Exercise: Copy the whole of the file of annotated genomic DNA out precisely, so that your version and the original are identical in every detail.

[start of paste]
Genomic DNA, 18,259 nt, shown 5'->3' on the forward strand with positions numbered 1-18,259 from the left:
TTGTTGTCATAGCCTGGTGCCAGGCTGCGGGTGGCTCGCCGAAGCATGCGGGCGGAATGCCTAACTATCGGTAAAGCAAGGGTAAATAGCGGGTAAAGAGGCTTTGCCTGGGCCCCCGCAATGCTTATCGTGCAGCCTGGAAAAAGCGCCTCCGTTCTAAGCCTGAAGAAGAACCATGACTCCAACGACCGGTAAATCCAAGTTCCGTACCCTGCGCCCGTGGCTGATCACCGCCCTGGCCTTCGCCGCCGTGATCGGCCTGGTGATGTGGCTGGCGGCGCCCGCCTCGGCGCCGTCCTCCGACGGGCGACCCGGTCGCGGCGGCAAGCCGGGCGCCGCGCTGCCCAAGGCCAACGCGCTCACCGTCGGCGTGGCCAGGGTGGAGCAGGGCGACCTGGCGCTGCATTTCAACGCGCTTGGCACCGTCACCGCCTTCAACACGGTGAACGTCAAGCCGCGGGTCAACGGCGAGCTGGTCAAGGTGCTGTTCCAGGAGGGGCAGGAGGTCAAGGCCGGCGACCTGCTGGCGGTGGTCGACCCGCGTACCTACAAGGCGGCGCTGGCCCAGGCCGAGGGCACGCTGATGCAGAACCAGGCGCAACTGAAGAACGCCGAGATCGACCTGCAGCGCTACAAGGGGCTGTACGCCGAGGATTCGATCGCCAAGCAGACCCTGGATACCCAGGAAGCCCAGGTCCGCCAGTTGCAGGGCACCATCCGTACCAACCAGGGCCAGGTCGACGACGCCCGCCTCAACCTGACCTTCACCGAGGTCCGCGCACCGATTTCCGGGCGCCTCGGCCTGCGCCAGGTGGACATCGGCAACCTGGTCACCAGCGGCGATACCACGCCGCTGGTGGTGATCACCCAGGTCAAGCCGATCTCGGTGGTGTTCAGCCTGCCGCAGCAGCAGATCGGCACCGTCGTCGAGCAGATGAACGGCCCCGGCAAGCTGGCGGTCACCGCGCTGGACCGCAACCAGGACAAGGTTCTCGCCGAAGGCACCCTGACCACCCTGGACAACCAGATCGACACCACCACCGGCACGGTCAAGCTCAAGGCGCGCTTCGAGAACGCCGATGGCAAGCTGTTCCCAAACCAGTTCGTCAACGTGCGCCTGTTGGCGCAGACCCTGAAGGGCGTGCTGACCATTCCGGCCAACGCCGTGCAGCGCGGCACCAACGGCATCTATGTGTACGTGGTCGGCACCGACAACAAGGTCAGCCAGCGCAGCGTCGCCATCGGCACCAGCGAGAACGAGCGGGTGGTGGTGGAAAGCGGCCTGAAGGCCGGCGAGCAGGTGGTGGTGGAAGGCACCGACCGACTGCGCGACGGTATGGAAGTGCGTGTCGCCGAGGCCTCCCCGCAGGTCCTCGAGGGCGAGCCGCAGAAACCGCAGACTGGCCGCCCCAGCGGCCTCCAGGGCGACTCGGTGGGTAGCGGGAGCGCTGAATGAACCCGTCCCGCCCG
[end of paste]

Genomic DNA, 18,259 nt, shown 5'->3' on the forward strand with positions numbered 1-18,259 from the left:
TTGTTGTCATAGCCTGGTGCCAGGCTGCGGGTGGCTCGCCGAAGCATGCGGGCGGAATGCCTAACTATCGGTAAAGCAAGGGTAAATAGCGGGTAAAGAGGCTTTGCCTGGGCCCCCGCAATGCTTATCGTGCAGCCTGGAAAAAGCGCCTCCGTTCTAAGCCTGAAGAAGAACCATGACTCCAACGACCGGTAAATCCAAGTTCCGTACCCTGCGCCCGTGGCTGATCACCGCCCTGGCCTTCGCCGCCGTGATCGGCCTGGTGATGTGGCTGGCGGCGCCCGCCTCGGCGCCGTCCTCCGACGGGCGACCCGGTCGCGGCGGCAAGCCGGGCGCCGCGCTGCCCAAGGCCAACGCGCTCACCGTCGGCGTGGCCAGGGTGGAGCAGGGCGACCTGGCGCTGCATTTCAACGCGCTTGGCACCGTCACCGCCTTCAACACGGTGAACGTCAAGCCGCGGGTCAACGGCGAGCTGGTCAAGGTGCTGTTCCAGGAGGGGCAGGAGGTCAAGGCCGGCGACCTGCTGGCGGTGGTCGACCCGCGTACCTACAAGGCGGCGCTGGCCCAGGCCGAGGGCACGCTGATGCAGAACCAGGCGCAACTGAAGAACGCCGAGATCGACCTGCAGCGCTACAAGGGGCTGTACGCCGAGGATTCGATCGCCAAGCAGACCCTGGATACCCAGGAAGCCCAGGTCCGCCAGTTGCAGGGCACCATCCGTACCAACCAGGGCCAGGTCGACGACGCCCGCCTCAACCTGACCTTCACCGAGGTCCGCGCACCGATTTCCGGGCGCCTCGGCCTGCGCCAGGTGGACATCGGCAACCTGGTCACCAGCGGCGATACCACGCCGCTGGTGGTGATCACCCAGGTCAAGCCGATCTCGGTGGTGTTCAGCCTGCCGCAGCAGCAGATCGGCACCGTCGTCGAGCAGATGAACGGCCCCGGCAAGCTGGCGGTCACCGCGCTGGACCGCAACCAGGACAAGGTTCTCGCCGAAGGCACCCTGACCACCCTGGACAACCAGATCGACACCACCACCGGCACGGTCAAGCTCAAGGCGCGCTTCGAGAACGCCGATGGCAAGCTGTTCCCAAACCAGTTCGTCAACGTGCGCCTGTTGGCGCAGACCCTGAAGGGCGTGCTGACCATTCCGGCCAACGCCGTGCAGCGCGGCACCAACGGCATCTATGTGTACGTGGTCGGCACCGACAACAAGGTCAGCCAGCGCAGCGTCGCCATCGGCACCAGCGAGAACGAGCGGGTGGTGGTGGAAAGCGGCCTGAAGGCCGGCGAGCAGGTGGTGGTGGAAGGCACCGACCGACTGCGCGACGGTATGGAAGTGCGTGTCGCCGAGGCCTCCCCGCAGGTCCTCGAGGGCGAGCCGCAGAAACCGCAGACTGGCCGCCCCAGCGGCCTCCAGGGCGACTCGGTGGGTAGCGGGAGCGCTGAATGAACCCGTCCCGCCCG